(7) "Forestry" means trees on land that is at least one acre in size and at least 10% occupied by forest trees of any size or formerly having had such tree cover and not currently developed for non-forest use.

(8) "Integrated pest management" or "IPM" means an effective and environmentally sensitive approach to pest management that relies on a combination of common-sense practices. IPM programs use current, comprehensive information on the life cycles of pests and their interaction with the environment. This information, in combination with available pest control methods, is used to manage pest damage economically, and with a strong preference for examining a range of cultural, mechanical, biological, and chemical practices and selecting a method presenting the least possible hazard to people, property, and the environment.

(9) "Minimum risk" means a pesticide registered with the Department, but exempt from federal registration under section 25(b) of the FIFRA.

(10) "Non-essential" means a pesticide that is non-critical to managing pests that threaten health, property, or the environment in the District as set forth in section 3.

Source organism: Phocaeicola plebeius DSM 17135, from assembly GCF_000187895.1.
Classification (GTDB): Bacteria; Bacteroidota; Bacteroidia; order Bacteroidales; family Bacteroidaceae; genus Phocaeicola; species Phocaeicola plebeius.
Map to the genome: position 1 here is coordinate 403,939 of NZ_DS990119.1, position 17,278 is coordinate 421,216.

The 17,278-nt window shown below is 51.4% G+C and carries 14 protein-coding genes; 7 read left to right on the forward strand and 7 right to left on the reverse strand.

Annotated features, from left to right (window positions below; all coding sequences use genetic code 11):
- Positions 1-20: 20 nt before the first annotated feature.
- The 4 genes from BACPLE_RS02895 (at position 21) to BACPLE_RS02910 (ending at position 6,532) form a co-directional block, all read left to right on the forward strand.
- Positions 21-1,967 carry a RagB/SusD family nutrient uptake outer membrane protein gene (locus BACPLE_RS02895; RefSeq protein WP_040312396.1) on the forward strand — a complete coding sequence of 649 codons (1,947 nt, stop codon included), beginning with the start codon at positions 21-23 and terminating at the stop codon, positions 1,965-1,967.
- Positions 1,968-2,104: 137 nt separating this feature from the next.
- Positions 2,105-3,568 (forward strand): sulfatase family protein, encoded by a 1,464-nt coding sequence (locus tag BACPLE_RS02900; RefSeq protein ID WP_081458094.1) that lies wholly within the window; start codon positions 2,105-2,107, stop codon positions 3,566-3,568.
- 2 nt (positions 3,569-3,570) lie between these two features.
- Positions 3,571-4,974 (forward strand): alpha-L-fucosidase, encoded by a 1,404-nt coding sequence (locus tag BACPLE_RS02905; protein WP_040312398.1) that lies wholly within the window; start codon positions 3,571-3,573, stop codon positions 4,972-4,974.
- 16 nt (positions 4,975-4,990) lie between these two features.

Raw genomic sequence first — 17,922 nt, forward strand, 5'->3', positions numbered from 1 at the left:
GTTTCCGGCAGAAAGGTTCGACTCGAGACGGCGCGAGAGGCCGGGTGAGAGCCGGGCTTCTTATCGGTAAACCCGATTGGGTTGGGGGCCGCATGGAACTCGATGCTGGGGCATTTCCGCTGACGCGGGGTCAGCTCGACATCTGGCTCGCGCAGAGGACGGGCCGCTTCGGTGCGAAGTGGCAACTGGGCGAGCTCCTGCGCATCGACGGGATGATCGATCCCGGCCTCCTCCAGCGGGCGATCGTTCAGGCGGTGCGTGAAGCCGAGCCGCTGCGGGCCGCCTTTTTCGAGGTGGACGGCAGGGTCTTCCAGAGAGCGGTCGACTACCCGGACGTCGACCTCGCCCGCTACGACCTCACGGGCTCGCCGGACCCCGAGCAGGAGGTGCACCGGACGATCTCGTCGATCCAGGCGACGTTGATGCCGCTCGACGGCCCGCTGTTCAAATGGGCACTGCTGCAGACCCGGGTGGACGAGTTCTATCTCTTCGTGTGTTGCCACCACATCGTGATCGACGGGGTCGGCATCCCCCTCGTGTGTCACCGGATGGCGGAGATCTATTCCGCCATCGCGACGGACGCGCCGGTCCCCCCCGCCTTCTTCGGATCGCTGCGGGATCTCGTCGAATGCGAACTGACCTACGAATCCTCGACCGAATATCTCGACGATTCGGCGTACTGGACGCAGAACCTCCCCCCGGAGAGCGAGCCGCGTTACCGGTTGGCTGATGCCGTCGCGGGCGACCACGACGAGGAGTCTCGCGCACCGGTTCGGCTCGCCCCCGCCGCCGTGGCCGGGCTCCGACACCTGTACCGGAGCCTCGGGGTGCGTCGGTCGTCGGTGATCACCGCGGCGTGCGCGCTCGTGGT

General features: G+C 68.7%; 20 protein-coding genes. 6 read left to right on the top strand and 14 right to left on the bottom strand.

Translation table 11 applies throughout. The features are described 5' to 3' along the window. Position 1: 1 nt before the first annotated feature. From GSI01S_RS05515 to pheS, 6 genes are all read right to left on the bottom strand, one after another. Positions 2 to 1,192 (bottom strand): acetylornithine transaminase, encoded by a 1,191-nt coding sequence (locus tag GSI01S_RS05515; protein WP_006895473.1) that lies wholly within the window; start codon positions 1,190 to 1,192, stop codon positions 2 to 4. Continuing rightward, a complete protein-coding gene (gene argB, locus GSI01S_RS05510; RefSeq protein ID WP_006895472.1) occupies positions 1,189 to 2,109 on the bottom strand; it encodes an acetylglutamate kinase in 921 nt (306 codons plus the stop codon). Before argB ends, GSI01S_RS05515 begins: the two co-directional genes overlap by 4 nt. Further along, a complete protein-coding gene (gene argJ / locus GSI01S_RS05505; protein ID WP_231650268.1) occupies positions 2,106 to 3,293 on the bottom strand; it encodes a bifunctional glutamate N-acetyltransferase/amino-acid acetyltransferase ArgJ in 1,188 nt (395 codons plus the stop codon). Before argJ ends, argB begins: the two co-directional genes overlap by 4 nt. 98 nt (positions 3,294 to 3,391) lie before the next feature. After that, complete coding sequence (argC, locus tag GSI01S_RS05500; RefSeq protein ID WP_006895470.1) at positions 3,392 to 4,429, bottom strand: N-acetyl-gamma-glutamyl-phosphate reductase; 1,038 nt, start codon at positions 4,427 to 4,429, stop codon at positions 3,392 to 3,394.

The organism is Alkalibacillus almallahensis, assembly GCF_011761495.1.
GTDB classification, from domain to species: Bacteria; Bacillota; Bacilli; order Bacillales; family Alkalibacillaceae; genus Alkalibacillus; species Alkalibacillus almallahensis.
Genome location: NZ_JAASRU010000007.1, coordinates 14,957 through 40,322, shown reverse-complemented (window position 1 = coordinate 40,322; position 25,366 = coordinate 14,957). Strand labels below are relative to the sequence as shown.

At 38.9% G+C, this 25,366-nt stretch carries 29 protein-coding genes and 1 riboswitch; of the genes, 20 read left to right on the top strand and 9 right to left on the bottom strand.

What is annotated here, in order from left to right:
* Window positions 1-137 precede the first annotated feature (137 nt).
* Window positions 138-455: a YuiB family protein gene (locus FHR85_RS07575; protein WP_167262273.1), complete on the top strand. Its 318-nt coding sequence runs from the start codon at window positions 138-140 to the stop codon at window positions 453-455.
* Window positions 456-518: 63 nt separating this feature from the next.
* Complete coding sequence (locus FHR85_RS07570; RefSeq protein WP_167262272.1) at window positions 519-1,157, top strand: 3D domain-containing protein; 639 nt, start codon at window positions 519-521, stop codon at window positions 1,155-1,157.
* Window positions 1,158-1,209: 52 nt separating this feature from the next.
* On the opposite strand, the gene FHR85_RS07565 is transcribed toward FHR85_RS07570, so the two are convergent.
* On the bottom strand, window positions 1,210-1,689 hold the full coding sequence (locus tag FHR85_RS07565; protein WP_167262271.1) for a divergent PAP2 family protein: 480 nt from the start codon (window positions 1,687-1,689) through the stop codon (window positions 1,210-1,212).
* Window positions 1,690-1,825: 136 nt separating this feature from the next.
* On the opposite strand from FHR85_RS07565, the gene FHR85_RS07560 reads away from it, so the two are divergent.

(11) "Pest" has the same meaning as provided in section 2299 of Title 20 of the District of Columbia Municipal Regulations (20 DCMR § 2299).

(12) "Pest management" means the control of plants, insects, herbs, or rodents with chemical agents deployed as pesticides.

(13) "Pesticide" has the same meaning as provided in section 2299 of Title 20 of the District of Columbia Municipal Regulations (20 DCMR § 2299); provided, that the definition shall not include:

(A) Fertilizers and other plant supplements whose primary purpose is to provide nutrition to plant-life and not to repel, treat, or control pests;

(B) Pesticides exempt under the FIFRA and its implementing regulations, specifically those pesticides exempted under section 25(b) of FIFRA and 40 C.F.R. 152.25(f), subject to reclassification as set forth in section 3;

(C) Individual repellents, personalized devices, and other agents not necessarily classified under FIFRA but employed by individuals for protection from pests;